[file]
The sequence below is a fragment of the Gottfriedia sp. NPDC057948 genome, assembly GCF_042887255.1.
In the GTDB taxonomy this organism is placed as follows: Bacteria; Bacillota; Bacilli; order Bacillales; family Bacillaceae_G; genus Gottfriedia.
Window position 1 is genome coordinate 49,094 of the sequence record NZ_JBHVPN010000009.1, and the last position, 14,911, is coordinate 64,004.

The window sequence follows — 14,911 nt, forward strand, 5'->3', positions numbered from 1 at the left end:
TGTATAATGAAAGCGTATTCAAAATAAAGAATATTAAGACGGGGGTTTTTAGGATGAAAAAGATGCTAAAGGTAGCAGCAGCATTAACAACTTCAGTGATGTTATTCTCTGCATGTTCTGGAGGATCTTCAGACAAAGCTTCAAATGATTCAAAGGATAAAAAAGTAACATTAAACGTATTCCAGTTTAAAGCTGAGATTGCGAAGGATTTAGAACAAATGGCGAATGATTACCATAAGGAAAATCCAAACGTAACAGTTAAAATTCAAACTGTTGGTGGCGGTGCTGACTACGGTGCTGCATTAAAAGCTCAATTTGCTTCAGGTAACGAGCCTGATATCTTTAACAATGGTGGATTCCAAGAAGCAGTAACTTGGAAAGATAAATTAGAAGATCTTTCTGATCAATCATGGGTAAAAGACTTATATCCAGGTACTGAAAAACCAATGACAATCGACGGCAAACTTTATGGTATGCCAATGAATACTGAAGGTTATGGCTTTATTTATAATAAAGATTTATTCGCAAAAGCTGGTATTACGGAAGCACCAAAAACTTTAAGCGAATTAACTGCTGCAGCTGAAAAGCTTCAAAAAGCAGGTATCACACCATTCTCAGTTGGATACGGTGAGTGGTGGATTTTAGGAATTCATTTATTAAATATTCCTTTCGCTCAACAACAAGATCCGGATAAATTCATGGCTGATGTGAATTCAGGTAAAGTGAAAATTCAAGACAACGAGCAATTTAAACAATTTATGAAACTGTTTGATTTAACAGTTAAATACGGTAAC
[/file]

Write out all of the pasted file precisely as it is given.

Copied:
The sequence below is a fragment of the Gottfriedia sp. NPDC057948 genome, assembly GCF_042887255.1.
In the GTDB taxonomy this organism is placed as follows: Bacteria; Bacillota; Bacilli; order Bacillales; family Bacillaceae_G; genus Gottfriedia.
Window position 1 is genome coordinate 49,094 of the sequence record NZ_JBHVPN010000009.1, and the last position, 14,911, is coordinate 64,004.

The window sequence follows — 14,911 nt, forward strand, 5'->3', positions numbered from 1 at the left end:
TGTATAATGAAAGCGTATTCAAAATAAAGAATATTAAGACGGGGGTTTTTAGGATGAAAAAGATGCTAAAGGTAGCAGCAGCATTAACAACTTCAGTGATGTTATTCTCTGCATGTTCTGGAGGATCTTCAGACAAAGCTTCAAATGATTCAAAGGATAAAAAAGTAACATTAAACGTATTCCAGTTTAAAGCTGAGATTGCGAAGGATTTAGAACAAATGGCGAATGATTACCATAAGGAAAATCCAAACGTAACAGTTAAAATTCAAACTGTTGGTGGCGGTGCTGACTACGGTGCTGCATTAAAAGCTCAATTTGCTTCAGGTAACGAGCCTGATATCTTTAACAATGGTGGATTCCAAGAAGCAGTAACTTGGAAAGATAAATTAGAAGATCTTTCTGATCAATCATGGGTAAAAGACTTATATCCAGGTACTGAAAAACCAATGACAATCGACGGCAAACTTTATGGTATGCCAATGAATACTGAAGGTTATGGCTTTATTTATAATAAAGATTTATTCGCAAAAGCTGGTATTACGGAAGCACCAAAAACTTTAAGCGAATTAACTGCTGCAGCTGAAAAGCTTCAAAAAGCAGGTATCACACCATTCTCAGTTGGATACGGTGAGTGGTGGATTTTAGGAATTCATTTATTAAATATTCCTTTCGCTCAACAACAAGATCCGGATAAATTCATGGCTGATGTGAATTCAGGTAAAGTGAAAATTCAAGACAACGAGCAATTTAAACAATTTATGAAACTGTTTGATTTAACAGTTAAATACGGTAAC